Sustaining The People That Care For The Herds
When Chris Mondak talks with dairy producers, she looks them straight in the eye. She listens. She asks questions to better understand their goals and the obstacles they may encounter. She converses with agbusiness professionals that support the dairy industry with similar intensity.
Mondak, an ISU Extension dairy livestock specialist, uses face-to-face conversations to assess the trends and needs of dairy producers and the industry. She then builds programs that address the issues.
“Dairy specialists are the face of ISU in the counties – and though I can’t know everything the producers ask, they do expect me to know where to go at the university or within industry to find the information,” says Mondak. “It’s up to field specialists to stay connected so we can bring the depth of knowledge and research to fully address the expectations and needs.”
Mondak, who has served northwestern Iowa since 2000, draws on her previous training and experiences as a dairy veterinarian to determine the type of educational programs to make available. She is one of three dairy specialists and 13 livestock specialists working in the field for ISU Extension.
“There is great variety in herd size and dairy management styles in Iowa,” she says. “The challenge of extension dairy field specialists is how to meet the diverse needs of this audience with educational events and resources.”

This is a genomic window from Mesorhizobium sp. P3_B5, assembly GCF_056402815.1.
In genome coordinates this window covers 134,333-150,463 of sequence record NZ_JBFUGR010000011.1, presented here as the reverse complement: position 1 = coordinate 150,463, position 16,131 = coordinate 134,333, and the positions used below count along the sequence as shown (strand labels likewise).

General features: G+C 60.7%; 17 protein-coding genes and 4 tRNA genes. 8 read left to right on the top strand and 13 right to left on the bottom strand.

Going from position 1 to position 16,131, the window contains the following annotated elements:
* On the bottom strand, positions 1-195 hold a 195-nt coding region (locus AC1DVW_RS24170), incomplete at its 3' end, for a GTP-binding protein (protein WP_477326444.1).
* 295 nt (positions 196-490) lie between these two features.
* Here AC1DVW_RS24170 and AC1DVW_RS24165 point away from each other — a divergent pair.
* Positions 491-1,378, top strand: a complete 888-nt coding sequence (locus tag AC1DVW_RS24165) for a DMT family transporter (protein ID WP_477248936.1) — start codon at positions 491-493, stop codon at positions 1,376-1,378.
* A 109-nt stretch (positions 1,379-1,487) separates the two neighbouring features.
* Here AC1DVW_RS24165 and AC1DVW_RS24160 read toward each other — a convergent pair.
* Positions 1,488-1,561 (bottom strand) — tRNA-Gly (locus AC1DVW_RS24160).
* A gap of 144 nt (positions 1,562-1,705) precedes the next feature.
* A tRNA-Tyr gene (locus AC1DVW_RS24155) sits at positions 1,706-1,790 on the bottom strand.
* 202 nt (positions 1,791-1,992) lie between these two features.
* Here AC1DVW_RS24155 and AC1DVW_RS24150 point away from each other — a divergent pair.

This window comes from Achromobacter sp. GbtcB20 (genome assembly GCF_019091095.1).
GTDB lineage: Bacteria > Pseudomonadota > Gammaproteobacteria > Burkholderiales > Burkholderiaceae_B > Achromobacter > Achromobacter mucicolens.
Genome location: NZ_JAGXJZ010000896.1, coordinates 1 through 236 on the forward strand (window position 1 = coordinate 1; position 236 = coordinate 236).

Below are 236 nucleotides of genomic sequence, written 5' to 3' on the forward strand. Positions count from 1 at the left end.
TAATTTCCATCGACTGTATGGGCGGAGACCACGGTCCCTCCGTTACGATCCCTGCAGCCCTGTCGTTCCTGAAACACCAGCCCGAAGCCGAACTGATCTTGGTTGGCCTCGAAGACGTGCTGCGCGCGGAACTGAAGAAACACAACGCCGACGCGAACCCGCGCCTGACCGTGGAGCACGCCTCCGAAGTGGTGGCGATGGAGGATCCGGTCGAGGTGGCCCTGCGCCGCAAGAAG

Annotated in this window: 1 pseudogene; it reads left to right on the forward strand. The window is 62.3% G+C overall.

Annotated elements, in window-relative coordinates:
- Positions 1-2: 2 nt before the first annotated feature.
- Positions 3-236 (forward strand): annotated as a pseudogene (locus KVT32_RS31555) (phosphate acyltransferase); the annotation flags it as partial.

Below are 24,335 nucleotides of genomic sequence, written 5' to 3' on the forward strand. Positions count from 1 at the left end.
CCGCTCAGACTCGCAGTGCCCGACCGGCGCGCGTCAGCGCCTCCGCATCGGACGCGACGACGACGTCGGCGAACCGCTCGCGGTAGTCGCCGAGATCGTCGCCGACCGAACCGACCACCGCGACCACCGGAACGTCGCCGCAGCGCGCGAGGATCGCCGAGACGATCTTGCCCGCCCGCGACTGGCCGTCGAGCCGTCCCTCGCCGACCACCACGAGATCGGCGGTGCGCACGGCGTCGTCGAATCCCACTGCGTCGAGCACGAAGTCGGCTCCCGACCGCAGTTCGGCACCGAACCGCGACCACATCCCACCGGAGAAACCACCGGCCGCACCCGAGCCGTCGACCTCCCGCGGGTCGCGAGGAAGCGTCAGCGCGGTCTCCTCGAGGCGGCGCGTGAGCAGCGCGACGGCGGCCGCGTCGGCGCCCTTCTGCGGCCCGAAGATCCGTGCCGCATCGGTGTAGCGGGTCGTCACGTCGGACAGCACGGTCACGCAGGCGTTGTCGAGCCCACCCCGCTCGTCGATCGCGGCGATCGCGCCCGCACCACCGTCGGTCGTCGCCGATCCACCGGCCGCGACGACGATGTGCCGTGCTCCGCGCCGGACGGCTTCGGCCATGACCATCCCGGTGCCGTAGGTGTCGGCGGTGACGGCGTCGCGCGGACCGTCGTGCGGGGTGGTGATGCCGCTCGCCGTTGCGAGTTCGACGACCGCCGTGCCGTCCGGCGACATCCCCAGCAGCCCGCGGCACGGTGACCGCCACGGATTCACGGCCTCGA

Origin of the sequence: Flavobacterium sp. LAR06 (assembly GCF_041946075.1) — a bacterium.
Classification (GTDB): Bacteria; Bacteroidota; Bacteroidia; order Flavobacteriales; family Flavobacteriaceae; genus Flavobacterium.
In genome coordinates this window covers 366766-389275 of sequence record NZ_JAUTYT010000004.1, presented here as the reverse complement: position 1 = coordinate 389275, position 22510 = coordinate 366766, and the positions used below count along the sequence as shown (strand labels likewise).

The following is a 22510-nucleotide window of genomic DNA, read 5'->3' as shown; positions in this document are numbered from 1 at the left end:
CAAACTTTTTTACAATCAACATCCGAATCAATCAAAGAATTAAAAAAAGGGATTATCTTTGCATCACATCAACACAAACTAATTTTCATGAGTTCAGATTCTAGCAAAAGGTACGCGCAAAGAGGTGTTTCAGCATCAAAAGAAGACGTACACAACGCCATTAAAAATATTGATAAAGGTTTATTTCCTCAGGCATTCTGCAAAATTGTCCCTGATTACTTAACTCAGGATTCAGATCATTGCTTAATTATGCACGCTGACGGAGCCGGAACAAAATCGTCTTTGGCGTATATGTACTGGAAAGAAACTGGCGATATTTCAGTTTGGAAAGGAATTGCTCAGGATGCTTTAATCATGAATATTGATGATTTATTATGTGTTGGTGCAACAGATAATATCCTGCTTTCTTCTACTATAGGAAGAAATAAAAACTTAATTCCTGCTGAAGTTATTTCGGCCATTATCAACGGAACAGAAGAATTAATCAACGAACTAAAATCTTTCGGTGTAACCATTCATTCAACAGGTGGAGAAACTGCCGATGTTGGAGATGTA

Mondak has had success with lunch-time peer group meetings that bring producers from neighboring counties together several times during the winter and once in the summer. Peer group members define winter meeting content and follow-up summer activities.
The producers attend peer group meetings because they know the information is reliable and based on research and because they enjoy the time with each other.
“They connect with experts from the university, extension and agbusiness at these meetings,” Mondak says. “But just as importantly the producers are getting off the farm and talking to each other.”
Mondak started a young producers group when she noticed their absence at other peer group meetings. After two sessions, she is pleased by the number attending and the interaction and exchange of ideas that takes place.
Chad Fertig, of Wall Lake, attended the first young producers meeting. “It was a great way to meet and learn from speakers and other producers, especially as my brother and I take on more decision-making responsibilities.”
Recognizing and creating opportunities to develop producers’ social capital is a vital part of extension work, according to Mondak.
“Dairy producers can become very isolated by the nature of their business,” she says. “However, dairy leaders in Iowa recognize that producers must have an active and positive presence in the public realm, both to shape policies and to build trust with consumers.”
Mondak says that encouraging continuing education and leadership development in dairy associations will help to build the producer capabilities needed to sustain the dairy industry.